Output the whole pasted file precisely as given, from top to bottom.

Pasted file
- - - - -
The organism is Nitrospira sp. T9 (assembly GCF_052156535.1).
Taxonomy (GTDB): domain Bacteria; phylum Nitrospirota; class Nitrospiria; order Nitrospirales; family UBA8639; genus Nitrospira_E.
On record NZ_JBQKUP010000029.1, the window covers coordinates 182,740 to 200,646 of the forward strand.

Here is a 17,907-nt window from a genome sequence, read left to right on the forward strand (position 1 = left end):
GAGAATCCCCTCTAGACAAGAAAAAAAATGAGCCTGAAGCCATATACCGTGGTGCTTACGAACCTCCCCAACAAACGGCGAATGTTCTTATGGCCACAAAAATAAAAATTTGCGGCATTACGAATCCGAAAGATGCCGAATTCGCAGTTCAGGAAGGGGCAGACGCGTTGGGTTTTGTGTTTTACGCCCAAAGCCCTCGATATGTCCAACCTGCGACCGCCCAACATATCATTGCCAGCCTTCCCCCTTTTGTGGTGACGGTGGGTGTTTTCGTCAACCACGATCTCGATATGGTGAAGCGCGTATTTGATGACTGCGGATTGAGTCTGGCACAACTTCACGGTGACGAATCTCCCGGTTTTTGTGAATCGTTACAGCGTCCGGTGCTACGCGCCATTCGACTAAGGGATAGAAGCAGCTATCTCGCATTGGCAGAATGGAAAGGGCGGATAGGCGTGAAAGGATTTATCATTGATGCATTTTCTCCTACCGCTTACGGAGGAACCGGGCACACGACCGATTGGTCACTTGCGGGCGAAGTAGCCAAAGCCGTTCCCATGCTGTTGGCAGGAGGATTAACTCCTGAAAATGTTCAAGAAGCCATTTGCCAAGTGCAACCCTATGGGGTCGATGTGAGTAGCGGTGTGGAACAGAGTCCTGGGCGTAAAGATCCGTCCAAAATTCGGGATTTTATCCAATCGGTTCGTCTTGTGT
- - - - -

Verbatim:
The organism is Nitrospira sp. T9 (assembly GCF_052156535.1).
Taxonomy (GTDB): domain Bacteria; phylum Nitrospirota; class Nitrospiria; order Nitrospirales; family UBA8639; genus Nitrospira_E.
On record NZ_JBQKUP010000029.1, the window covers coordinates 182,740 to 200,646 of the forward strand.

Here is a 17,907-nt window from a genome sequence, read left to right on the forward strand (position 1 = left end):
GAGAATCCCCTCTAGACAAGAAAAAAAATGAGCCTGAAGCCATATACCGTGGTGCTTACGAACCTCCCCAACAAACGGCGAATGTTCTTATGGCCACAAAAATAAAAATTTGCGGCATTACGAATCCGAAAGATGCCGAATTCGCAGTTCAGGAAGGGGCAGACGCGTTGGGTTTTGTGTTTTACGCCCAAAGCCCTCGATATGTCCAACCTGCGACCGCCCAACATATCATTGCCAGCCTTCCCCCTTTTGTGGTGACGGTGGGTGTTTTCGTCAACCACGATCTCGATATGGTGAAGCGCGTATTTGATGACTGCGGATTGAGTCTGGCACAACTTCACGGTGACGAATCTCCCGGTTTTTGTGAATCGTTACAGCGTCCGGTGCTACGCGCCATTCGACTAAGGGATAGAAGCAGCTATCTCGCATTGGCAGAATGGAAAGGGCGGATAGGCGTGAAAGGATTTATCATTGATGCATTTTCTCCTACCGCTTACGGAGGAACCGGGCACACGACCGATTGGTCACTTGCGGGCGAAGTAGCCAAAGCCGTTCCCATGCTGTTGGCAGGAGGATTAACTCCTGAAAATGTTCAAGAAGCCATTTGCCAAGTGCAACCCTATGGGGTCGATGTGAGTAGCGGTGTGGAACAGAGTCCTGGGCGTAAAGATCCGTCCAAAATTCGGGATTTTATCCAATCGGTTCGTCTTGTGT